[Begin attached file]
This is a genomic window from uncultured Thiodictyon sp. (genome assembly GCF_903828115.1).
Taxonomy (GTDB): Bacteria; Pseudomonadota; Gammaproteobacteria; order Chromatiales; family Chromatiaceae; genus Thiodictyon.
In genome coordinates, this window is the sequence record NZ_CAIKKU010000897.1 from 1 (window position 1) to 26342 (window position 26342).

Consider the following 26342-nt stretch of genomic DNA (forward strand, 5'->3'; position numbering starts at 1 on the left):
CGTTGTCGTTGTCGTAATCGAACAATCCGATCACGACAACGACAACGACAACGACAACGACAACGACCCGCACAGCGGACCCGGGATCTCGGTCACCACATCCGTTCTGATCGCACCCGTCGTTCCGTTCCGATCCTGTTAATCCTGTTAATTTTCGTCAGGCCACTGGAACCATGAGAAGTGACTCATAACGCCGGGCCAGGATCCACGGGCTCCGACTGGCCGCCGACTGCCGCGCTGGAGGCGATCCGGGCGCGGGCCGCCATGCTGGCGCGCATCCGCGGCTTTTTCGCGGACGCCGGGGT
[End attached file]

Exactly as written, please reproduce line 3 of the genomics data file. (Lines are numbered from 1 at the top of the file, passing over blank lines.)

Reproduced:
In genome coordinates, this window is the sequence record NZ_CAIKKU010000897.1 from 1 (window position 1) to 26342 (window position 26342).